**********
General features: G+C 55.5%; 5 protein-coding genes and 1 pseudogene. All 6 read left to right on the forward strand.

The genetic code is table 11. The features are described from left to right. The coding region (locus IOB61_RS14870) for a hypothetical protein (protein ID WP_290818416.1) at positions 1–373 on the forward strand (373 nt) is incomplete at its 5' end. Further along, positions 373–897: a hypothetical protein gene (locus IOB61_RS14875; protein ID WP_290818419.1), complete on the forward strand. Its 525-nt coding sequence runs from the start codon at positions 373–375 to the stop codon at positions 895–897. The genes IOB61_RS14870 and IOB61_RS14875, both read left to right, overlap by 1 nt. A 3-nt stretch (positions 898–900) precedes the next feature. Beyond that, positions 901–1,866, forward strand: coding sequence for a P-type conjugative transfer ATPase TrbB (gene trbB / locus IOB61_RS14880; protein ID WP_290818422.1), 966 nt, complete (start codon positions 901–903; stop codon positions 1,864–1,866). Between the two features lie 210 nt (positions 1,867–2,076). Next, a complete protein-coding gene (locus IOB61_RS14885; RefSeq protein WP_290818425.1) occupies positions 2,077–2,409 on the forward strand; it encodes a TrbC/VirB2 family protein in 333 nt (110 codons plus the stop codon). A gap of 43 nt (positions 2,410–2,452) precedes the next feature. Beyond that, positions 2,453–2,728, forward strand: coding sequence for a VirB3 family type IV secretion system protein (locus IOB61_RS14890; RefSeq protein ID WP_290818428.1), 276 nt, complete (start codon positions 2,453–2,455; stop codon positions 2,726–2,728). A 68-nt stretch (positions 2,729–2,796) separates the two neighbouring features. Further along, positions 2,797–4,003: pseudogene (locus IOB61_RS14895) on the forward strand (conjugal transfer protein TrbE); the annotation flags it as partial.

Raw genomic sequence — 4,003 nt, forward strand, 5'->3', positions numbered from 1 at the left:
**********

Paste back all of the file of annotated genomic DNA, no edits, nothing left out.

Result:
General features: G+C 55.5%; 5 protein-coding genes and 1 pseudogene. All 6 read left to right on the forward strand.

The genetic code is table 11. The features are described from left to right. The coding region (locus IOB61_RS14870) for a hypothetical protein (protein ID WP_290818416.1) at positions 1–373 on the forward strand (373 nt) is incomplete at its 5' end. Further along, positions 373–897: a hypothetical protein gene (locus IOB61_RS14875; protein ID WP_290818419.1), complete on the forward strand. Its 525-nt coding sequence runs from the start codon at positions 373–375 to the stop codon at positions 895–897. The genes IOB61_RS14870 and IOB61_RS14875, both read left to right, overlap by 1 nt. A 3-nt stretch (positions 898–900) precedes the next feature. Beyond that, positions 901–1,866, forward strand: coding sequence for a P-type conjugative transfer ATPase TrbB (gene trbB / locus IOB61_RS14880; protein ID WP_290818422.1), 966 nt, complete (start codon positions 901–903; stop codon positions 1,864–1,866). Between the two features lie 210 nt (positions 1,867–2,076). Next, a complete protein-coding gene (locus IOB61_RS14885; RefSeq protein WP_290818425.1) occupies positions 2,077–2,409 on the forward strand; it encodes a TrbC/VirB2 family protein in 333 nt (110 codons plus the stop codon). A gap of 43 nt (positions 2,410–2,452) precedes the next feature. Beyond that, positions 2,453–2,728, forward strand: coding sequence for a VirB3 family type IV secretion system protein (locus IOB61_RS14890; RefSeq protein ID WP_290818428.1), 276 nt, complete (start codon positions 2,453–2,455; stop codon positions 2,726–2,728). A 68-nt stretch (positions 2,729–2,796) separates the two neighbouring features. Further along, positions 2,797–4,003: pseudogene (locus IOB61_RS14895) on the forward strand (conjugal transfer protein TrbE); the annotation flags it as partial.

Raw genomic sequence — 4,003 nt, forward strand, 5'->3', positions numbered from 1 at the left: